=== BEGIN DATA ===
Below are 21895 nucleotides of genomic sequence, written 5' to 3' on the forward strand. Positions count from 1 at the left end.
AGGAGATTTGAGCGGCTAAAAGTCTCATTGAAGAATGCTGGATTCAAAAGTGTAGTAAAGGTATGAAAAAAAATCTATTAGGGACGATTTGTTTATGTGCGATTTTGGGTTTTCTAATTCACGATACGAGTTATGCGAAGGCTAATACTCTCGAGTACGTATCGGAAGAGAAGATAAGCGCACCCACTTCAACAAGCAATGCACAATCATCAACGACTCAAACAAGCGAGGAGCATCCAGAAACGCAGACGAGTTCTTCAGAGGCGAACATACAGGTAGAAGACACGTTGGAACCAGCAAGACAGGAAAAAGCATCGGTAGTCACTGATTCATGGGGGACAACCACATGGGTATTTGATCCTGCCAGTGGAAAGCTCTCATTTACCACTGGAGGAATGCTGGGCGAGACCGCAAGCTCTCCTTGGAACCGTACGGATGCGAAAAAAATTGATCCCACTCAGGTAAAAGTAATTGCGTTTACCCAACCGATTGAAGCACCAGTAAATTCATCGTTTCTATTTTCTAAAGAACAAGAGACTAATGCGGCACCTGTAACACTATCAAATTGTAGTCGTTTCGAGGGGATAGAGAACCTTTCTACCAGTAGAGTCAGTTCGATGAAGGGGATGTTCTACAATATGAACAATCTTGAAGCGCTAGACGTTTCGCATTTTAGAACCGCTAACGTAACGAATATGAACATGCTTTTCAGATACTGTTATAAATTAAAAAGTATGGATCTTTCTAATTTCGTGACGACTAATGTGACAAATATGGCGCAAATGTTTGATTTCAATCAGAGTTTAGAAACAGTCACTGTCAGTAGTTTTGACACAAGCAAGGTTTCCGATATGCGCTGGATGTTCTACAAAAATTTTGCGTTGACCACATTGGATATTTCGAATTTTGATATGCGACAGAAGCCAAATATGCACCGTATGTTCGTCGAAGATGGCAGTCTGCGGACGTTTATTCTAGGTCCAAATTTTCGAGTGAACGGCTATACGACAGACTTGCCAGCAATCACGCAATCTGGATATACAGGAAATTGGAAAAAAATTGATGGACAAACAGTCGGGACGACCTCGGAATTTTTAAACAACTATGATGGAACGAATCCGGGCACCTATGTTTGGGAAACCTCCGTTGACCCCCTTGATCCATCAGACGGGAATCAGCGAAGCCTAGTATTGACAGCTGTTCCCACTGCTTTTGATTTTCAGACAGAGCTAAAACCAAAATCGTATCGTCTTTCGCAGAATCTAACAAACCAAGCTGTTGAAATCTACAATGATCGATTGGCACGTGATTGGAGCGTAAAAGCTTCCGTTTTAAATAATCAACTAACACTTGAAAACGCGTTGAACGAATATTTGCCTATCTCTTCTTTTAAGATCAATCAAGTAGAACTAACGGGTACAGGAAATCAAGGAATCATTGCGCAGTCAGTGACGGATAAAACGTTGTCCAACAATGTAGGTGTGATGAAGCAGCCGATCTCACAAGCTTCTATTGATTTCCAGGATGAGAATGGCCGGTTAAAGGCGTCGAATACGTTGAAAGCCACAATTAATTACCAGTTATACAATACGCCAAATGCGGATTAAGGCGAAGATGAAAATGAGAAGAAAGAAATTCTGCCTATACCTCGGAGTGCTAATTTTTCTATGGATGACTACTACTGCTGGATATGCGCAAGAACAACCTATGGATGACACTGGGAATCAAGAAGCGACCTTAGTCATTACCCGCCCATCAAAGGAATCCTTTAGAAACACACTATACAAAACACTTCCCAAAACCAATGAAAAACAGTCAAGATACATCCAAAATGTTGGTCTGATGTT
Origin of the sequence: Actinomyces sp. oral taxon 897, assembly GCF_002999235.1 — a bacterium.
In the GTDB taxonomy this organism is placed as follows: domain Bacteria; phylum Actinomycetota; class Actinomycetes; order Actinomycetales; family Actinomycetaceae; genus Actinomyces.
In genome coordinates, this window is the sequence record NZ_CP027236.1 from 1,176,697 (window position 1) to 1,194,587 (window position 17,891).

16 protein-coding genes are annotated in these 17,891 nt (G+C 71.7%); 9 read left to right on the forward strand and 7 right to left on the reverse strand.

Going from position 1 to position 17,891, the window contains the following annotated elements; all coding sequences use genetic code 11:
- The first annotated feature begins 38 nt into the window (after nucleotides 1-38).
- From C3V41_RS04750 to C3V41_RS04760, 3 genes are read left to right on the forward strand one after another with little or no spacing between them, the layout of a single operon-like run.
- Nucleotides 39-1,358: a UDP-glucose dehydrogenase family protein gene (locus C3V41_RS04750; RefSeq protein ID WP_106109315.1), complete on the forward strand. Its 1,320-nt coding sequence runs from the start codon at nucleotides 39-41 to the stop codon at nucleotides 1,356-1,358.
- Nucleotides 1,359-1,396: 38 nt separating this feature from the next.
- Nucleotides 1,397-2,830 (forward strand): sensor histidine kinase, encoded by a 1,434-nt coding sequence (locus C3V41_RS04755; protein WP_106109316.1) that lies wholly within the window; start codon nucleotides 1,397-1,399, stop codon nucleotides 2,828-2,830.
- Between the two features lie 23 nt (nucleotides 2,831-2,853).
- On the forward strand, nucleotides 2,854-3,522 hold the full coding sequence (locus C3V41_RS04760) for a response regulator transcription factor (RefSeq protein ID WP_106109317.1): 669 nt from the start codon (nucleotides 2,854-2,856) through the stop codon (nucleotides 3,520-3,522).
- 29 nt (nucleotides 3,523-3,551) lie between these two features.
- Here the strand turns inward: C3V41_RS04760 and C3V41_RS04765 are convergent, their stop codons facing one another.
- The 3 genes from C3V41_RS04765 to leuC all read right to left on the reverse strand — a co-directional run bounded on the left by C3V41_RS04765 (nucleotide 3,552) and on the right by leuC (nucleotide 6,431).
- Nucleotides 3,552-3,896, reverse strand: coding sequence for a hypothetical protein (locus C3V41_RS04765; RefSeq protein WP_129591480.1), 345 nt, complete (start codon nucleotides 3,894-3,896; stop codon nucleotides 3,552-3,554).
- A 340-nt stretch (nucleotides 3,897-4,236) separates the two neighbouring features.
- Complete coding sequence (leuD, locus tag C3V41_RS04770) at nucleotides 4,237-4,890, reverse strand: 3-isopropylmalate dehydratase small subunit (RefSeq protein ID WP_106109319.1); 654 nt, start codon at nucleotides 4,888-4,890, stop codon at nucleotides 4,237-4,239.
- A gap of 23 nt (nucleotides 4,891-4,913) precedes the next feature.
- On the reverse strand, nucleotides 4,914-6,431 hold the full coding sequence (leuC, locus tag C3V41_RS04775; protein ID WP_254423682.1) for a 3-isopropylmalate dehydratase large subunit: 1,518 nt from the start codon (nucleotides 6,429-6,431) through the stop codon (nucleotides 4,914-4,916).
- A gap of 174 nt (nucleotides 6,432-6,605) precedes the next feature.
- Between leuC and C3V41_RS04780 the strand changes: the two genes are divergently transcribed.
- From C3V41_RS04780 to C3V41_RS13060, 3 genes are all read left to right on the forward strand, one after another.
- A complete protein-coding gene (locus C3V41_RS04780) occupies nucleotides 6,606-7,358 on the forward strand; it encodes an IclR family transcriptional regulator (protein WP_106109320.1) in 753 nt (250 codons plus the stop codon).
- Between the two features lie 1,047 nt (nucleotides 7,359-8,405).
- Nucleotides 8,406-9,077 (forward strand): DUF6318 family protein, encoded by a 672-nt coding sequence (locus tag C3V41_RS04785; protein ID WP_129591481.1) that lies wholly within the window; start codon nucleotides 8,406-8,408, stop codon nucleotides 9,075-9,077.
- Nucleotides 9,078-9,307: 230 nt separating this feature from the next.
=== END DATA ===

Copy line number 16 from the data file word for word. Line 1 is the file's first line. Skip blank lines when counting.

- Here the strand turns inward: C3V41_RS04760 and C3V41_RS04765 are convergent, their stop codons facing one another.